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Published on: Sep 07, 2010

Sonya's work arose from a collaboration with an industrial partner (Solianis Monitoring AG) dedicated to non-invasive glucose monitoring. One of the tracks in order to improve the performance of the glucose sensor effectively measuring skin impedance consisted of modelling the sensor-skin system. However, this task turned out to be challenging.

Sonja HuclovaIn the operating frequency range of the sensor, from approx. 1 to 100 MHz the behaviour not only of skin, but biological tissue in general is mainly dictated by the shorting of the thin, almost insulating cell membrane. In the following, the basic idea was to consider tissue as quasi-periodic and calculate its dielectric properties on the scale of a unit cell. In the simplest case the unit cell consists of a single biological cell embedded in extracellular medium. On the microscopic scale the cell is exposed to a homogeneous electric field in all three spatial directions. Since an inhomogeneous field applied on the macroscopic scale is still approximately homogeneous on the microscopic cellular scale, the dielectric parameters (a tensor in general) of the unit cell are said to represent the properties of the tissue as a bulk material. Consequently, the properties of different tissue types, such as in the example of the skin can be accounted for in a macroscopic model.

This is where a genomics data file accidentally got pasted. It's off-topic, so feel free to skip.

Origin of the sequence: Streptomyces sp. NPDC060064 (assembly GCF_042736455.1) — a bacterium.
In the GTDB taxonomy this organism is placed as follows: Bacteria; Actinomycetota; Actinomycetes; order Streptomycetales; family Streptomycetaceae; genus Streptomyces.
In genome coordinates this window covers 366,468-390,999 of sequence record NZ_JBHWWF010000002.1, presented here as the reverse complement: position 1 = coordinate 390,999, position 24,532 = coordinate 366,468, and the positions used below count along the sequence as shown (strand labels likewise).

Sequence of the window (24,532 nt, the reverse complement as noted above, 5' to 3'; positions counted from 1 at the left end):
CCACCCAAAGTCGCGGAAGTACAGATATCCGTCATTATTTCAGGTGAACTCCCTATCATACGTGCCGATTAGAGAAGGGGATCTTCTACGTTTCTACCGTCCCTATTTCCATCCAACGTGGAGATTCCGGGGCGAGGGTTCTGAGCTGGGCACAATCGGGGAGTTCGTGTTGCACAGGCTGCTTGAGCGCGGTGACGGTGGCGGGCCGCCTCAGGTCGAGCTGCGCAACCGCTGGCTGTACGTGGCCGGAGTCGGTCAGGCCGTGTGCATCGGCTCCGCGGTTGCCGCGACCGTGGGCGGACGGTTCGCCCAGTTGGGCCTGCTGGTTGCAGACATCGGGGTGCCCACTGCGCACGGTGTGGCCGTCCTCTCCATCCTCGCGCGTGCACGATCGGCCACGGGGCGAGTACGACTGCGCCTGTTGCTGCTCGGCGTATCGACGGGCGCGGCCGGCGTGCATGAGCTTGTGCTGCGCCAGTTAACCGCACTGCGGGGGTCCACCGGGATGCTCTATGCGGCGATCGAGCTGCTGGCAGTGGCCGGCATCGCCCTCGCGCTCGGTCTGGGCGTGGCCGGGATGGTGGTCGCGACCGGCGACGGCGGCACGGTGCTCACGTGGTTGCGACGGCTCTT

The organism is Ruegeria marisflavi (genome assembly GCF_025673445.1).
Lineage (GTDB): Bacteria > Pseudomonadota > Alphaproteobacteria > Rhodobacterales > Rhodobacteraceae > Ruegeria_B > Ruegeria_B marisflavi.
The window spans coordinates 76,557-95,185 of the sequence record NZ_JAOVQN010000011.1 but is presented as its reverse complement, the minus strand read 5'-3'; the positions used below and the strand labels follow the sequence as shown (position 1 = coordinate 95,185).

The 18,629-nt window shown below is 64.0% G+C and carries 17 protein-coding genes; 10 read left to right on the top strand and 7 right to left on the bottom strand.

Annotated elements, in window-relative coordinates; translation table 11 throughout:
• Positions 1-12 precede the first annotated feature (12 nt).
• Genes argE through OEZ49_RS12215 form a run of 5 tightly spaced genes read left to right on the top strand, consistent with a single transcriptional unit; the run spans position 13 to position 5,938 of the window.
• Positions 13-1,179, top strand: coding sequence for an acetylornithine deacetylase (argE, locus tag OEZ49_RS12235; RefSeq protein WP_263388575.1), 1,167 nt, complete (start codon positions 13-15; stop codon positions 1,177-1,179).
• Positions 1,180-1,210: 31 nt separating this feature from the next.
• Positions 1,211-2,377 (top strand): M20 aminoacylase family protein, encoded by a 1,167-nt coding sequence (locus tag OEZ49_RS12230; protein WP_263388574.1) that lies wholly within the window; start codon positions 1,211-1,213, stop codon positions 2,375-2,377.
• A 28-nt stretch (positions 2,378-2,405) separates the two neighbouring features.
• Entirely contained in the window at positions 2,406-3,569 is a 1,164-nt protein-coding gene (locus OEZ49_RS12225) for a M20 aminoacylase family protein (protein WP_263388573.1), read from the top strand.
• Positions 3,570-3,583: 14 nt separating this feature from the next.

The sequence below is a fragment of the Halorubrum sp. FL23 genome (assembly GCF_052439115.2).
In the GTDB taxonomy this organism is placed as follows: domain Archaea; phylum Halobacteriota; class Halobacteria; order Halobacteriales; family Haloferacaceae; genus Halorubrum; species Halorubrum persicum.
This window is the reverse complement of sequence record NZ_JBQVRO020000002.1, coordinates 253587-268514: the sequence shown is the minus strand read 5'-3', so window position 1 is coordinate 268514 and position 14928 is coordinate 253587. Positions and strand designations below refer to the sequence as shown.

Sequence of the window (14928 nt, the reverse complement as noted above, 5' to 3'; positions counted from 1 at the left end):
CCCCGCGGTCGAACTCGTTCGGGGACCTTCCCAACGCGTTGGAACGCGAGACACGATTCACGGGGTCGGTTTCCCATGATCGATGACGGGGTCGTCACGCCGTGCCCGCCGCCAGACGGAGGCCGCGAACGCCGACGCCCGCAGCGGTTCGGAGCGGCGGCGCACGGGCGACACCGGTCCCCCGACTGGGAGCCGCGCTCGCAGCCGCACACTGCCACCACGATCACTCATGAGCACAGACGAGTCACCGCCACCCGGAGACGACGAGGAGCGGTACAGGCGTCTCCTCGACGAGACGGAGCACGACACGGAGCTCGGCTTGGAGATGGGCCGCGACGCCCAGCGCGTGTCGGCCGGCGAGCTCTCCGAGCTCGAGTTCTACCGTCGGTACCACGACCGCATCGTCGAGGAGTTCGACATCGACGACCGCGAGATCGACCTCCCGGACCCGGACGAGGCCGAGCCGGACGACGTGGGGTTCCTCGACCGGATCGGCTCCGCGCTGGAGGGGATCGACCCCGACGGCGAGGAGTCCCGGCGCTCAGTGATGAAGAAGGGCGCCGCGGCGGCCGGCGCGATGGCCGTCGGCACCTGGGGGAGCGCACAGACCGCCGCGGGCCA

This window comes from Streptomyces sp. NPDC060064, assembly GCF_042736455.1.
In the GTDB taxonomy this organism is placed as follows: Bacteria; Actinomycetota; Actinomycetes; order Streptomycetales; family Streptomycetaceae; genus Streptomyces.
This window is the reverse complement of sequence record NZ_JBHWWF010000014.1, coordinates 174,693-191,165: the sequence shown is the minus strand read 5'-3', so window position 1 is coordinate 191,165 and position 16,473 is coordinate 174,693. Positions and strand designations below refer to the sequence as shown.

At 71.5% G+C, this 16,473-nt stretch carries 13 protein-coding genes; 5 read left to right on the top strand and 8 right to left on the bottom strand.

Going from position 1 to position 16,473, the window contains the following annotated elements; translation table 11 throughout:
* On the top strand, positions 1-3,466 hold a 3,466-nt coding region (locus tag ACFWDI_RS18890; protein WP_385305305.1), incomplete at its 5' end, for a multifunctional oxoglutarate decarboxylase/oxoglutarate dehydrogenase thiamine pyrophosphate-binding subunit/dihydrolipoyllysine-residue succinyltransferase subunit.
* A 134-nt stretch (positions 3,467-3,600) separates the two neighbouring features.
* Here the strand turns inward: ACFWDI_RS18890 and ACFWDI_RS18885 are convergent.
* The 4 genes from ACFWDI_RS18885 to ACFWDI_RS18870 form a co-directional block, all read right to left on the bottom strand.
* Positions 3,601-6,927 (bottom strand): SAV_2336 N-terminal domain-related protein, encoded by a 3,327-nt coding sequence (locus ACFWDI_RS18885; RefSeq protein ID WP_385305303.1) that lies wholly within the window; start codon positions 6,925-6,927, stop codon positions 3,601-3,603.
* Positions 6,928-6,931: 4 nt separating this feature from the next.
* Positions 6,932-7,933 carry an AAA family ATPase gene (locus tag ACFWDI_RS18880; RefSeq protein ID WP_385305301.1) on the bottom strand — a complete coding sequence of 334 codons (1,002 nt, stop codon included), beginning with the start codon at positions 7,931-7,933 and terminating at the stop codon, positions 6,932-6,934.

The results of the work presented at the BEMS 2010 in Seoul focused on the actual ability to numerically model dielectric properties of cell suspensions taking cell shape and high volume fractions occurring especially in tissue into account. The second task was to investigate to which extent the effective dielectric properties can be approximated by analytical expressions such as the Maxwell-Garnett formula or even just the dielectric parameters of the extracellular medium. It was shown that especially in the low MHz region approximations should be applied with care. Besides of the use for the presented application the availability of reliable models would help to close the gap for dosimetry data in the MHz range since compared to ELF or HF this part of the EM spectrum has only been paid limited attention so far.

Among the improvement and validation of the tissue model for skin impedance measurements and extension by including electro-thermal interaction the goals of the underlying work are even more general. The question is to which extent microscopic physiological changes can be measured on a macroscopic scale. As the ‘Group for Electromagnetics in Medicine and Biology’ is involved into applications covering a wide frequency range from LF to optical, therefore our overall aim is to develop appropriate models for the interactions with EM fields and biological tissue at any scale and frequency.